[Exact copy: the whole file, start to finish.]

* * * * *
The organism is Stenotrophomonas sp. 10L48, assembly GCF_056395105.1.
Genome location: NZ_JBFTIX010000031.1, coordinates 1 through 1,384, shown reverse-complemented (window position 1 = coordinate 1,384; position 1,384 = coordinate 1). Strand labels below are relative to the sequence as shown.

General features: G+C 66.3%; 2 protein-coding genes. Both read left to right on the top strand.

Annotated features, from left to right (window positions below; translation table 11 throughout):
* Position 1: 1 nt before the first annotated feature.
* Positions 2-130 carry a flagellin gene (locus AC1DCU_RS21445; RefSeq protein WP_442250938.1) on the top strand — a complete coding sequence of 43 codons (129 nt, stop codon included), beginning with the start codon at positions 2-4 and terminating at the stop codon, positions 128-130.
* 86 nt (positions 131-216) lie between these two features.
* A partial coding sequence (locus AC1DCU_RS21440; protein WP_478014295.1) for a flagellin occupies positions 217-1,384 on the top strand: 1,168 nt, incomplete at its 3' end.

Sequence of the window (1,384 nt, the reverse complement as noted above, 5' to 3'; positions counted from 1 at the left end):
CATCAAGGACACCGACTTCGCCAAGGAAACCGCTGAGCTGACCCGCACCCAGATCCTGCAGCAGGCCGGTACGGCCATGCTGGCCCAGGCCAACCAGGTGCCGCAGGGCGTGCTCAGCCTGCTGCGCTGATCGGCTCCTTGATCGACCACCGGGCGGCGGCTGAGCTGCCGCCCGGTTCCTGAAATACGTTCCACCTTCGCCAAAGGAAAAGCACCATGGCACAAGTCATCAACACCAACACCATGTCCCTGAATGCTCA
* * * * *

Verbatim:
The organism is Stenotrophomonas sp. 10L48, assembly GCF_056395105.1.
Genome location: NZ_JBFTIX010000031.1, coordinates 1 through 1,384, shown reverse-complemented (window position 1 = coordinate 1,384; position 1,384 = coordinate 1). Strand labels below are relative to the sequence as shown.

General features: G+C 66.3%; 2 protein-coding genes. Both read left to right on the top strand.

Annotated features, from left to right (window positions below; translation table 11 throughout):
* Position 1: 1 nt before the first annotated feature.
* Positions 2-130 carry a flagellin gene (locus AC1DCU_RS21445; RefSeq protein WP_442250938.1) on the top strand — a complete coding sequence of 43 codons (129 nt, stop codon included), beginning with the start codon at positions 2-4 and terminating at the stop codon, positions 128-130.
* 86 nt (positions 131-216) lie between these two features.
* A partial coding sequence (locus AC1DCU_RS21440; protein WP_478014295.1) for a flagellin occupies positions 217-1,384 on the top strand: 1,168 nt, incomplete at its 3' end.

Sequence of the window (1,384 nt, the reverse complement as noted above, 5' to 3'; positions counted from 1 at the left end):
CATCAAGGACACCGACTTCGCCAAGGAAACCGCTGAGCTGACCCGCACCCAGATCCTGCAGCAGGCCGGTACGGCCATGCTGGCCCAGGCCAACCAGGTGCCGCAGGGCGTGCTCAGCCTGCTGCGCTGATCGGCTCCTTGATCGACCACCGGGCGGCGGCTGAGCTGCCGCCCGGTTCCTGAAATACGTTCCACCTTCGCCAAAGGAAAAGCACCATGGCACAAGTCATCAACACCAACACCATGTCCCTGAATGCTCA